Language is inherently under pressure, even this sentence. There’s the restriction of time, the constrictions of page space. There are the limits of understanding. “The thing itself always escapes,” Derrida wrote. And yet, an utterance’s ultimate inability to fully represent the mysterious source material of its existence can reveal other layers of meanings, which ripple outward from a speech act in ways the speaker doesn’t always control.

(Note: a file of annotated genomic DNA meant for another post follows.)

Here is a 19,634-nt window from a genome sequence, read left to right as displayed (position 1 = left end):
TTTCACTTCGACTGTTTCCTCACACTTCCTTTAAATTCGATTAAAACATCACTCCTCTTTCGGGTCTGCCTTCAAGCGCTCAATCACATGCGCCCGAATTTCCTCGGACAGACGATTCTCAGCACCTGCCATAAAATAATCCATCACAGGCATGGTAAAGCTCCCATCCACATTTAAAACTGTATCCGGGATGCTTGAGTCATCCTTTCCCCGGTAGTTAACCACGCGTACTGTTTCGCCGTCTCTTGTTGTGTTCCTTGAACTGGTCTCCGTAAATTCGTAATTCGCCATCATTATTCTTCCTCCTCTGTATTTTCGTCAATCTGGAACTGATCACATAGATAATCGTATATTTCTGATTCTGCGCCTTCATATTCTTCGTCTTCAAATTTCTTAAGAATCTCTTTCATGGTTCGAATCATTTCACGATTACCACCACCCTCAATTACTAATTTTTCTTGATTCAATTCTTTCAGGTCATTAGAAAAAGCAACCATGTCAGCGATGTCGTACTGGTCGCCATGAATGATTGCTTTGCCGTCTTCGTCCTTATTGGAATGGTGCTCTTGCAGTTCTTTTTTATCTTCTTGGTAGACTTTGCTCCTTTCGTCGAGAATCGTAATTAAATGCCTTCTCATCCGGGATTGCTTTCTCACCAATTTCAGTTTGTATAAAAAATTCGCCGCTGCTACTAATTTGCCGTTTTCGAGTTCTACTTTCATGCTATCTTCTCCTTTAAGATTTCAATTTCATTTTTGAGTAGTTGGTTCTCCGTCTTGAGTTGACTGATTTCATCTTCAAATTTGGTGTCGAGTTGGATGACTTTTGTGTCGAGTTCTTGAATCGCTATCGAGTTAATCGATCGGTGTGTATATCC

I’m just beginning to describe a quality within poetry I’m going to call decomposition, something we as poets can not only identify, but cultivate. For what is a poem other than a tantalizing glimpse at meaning dissolving, a ceremonialized “experience of almost” slipping through our hands? “A word is elegy to what it signifies,” wrote Robert Hass in his most famous poem, “Meditation at Lagunitas.” The very material of our art—words—are mortal. Linguists predict that at least half of the world’s 6,000 or so languages will be dead and forgotten by the year 2050.
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